CPP Assets Rise, PE Exposure Declines

The Canada Pension Plan reported C$116.6 billion in assets as of June 30, compared to C$105.5 billion in assets as of March 31. Its private equity portfolio currently stands at C$13.8 billion, or 11.8% of total assets. At the end of March, the private equity portfolio was valued at C$13.4 billion, which represented 14.1% of total assets.

The CPP Fund ended the first quarter of fiscal 2010 on June 30, 2009 at $116.6 billion compared to $105.5 billion at fiscal year-end on March 31, 2009. The $11.1 billion increase in assets this quarter consisted primarily of $7.6 billion in investment income, reflecting a 7.1 per cent rate of return, and $3.5 billion in CPP contributions not needed to pay current pension benefits.

“We are pleased with the $11.1 billion increase in the Fund and the positive 7.1 per cent return for the first quarter,” said David Denison, President and CEO, CPP Investment Board. “At the same time, the negative returns of our past fiscal year and the positive results of this first quarter both need to be viewed within the context of our long-term strategy. We continue to focus on delivering solid returns over the span of multiple years and indeed decades.”

“With no need to use current income to pay benefits for another 11 years and with approximately $28 billion of additional cash inflows anticipated between now and 2019, we will maintain the strategic asset weightings for the portfolio,” said Mr. Denison. “We will also continue to emphasize our strengths as a large, long-term investor to capitalize on investment opportunities we see in current market conditions.”

“Since the primary objective of the CPP Investment Board is to generate long-term investment returns to help sustain the CPP for decades and generations, we measure returns over several longer time frames in addition to the quarter and year-to-date results we release every three months,” said Mr. Denison.

In just over 10 years since the CPPIB began investing in April 1999, the CPPIB has generated $31.8 billion in investment income for the Fund reflecting an annualized rate of return of 4.9 per cent. Another relevant measure is the four-year annualized investment rate of return through June 30, 2009 which was 2.3 per cent representing $6.9 billion in investment income.

Long-term Sustainability
On May 25, 2009, the federal and provincial finance ministers who oversee the Plan confirmed at the conclusion of the Triennial Review that the CPP is financially sound. In July 2009, the Chief Actuary also reaffirmed that the CPP is sustainable throughout the 75-year timeframe of his 2007 report; the Chief Actuary will publish a new projection for the CPP in 2010.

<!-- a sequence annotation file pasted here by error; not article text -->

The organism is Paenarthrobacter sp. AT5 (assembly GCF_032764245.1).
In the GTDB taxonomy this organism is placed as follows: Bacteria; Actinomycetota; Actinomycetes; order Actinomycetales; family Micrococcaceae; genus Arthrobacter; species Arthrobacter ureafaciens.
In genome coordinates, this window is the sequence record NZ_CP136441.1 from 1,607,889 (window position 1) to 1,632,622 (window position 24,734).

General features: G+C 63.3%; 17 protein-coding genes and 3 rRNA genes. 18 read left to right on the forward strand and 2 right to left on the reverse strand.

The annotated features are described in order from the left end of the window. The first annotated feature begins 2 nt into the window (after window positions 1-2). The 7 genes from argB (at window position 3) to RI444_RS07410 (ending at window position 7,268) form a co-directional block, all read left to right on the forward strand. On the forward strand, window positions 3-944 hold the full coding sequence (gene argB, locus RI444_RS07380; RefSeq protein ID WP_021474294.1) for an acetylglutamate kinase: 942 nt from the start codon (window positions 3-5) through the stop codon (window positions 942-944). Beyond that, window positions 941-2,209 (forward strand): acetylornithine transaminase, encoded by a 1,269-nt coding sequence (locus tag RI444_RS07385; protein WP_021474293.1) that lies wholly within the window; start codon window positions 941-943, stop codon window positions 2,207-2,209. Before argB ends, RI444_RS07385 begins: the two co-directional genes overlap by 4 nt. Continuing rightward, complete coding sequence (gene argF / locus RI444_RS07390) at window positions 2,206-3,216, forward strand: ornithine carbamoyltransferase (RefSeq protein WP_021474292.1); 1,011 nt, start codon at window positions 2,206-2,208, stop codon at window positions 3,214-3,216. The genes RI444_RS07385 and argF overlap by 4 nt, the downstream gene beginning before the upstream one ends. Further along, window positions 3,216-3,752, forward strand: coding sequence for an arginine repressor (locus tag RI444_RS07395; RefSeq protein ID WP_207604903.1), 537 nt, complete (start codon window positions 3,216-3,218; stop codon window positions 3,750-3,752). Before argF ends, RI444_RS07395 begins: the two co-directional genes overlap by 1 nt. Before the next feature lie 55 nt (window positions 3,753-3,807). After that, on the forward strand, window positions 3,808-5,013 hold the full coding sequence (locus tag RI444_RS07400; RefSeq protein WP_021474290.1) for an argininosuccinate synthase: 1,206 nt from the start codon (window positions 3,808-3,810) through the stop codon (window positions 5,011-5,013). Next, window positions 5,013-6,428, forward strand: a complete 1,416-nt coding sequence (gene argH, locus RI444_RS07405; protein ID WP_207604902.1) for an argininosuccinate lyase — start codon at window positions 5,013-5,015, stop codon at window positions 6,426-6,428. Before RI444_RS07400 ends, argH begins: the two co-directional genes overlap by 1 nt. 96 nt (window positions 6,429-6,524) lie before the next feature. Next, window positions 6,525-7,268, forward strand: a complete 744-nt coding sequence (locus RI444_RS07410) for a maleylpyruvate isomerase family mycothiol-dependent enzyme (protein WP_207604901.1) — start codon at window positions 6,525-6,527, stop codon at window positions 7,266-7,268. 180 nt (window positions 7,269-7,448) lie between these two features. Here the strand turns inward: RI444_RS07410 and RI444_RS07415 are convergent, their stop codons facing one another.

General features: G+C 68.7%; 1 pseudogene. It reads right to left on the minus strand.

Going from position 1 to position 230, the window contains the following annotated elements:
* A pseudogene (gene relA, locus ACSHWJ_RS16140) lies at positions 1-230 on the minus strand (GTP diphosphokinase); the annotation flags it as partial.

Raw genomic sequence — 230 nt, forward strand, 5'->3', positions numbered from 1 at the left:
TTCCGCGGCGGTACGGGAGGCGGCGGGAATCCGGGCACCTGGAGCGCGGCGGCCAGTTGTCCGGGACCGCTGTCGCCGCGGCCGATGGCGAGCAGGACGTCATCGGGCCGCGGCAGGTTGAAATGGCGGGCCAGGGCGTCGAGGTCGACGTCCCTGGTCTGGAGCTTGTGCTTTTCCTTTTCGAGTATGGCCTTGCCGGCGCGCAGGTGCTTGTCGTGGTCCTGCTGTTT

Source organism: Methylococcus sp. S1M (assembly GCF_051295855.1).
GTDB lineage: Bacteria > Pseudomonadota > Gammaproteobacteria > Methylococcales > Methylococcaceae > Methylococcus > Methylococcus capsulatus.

The Chief Actuary of Canada estimates that a 4.2 per cent real rate of return, or approximately 6.2 per cent on a nominal basis, over the span of the 75-year timeframe covered by his 2007 report is required to sustain the plan at the current contribution rate. “Although our four-year results are currently below this long-term rate of return, we believe the CPP Fund will generate returns in excess of this 4.2 per cent threshold over its long investment horizon,” said Mr. Denison.

Asset Mix
At June 30, 2009, equities represented 57.5 per cent of the Fund or $67.1 billion. That amount consisted of 45.7 per cent public equities valued at $53.3 billion and 11.8 per cent private equities valued at $13.8 billion. Fixed income, which includes bonds, money market securities, other debt and debt financing liabilities represented 29.2 per cent or $34.0 billion. Inflation-sensitive assets represented 13.3 per cent or $15.5 billion. Of those assets, 5.9 per cent consisted of real estate valued at $6.9 billion, 3.5 per cent was inflation-linked bonds valued at $4.0 billion, and 3.9 per cent was infrastructure assets valued at $4.6 billion.

CPP Investment Board
The CPP Investment Board is a professional investment management organization that invests the funds not needed by the Canada Pension Plan to pay current benefits on behalf of 17 million Canadian contributors and beneficiaries. In order to build a diversified portfolio of CPP assets, the CPP Investment Board invests in public equities, private equities, real estate, inflation-linked bonds, infrastructure and fixed income instruments. Headquartered in Toronto, with offices in London and Hong Kong, the CPP Investment Board is governed and managed independently of the Canada Pension Plan and at arm’s length from governments. At June 30, 2009, the CPP Fund totaled $116.6 billion. For more information about the CPP Investment Board, please visit www.cppib.ca.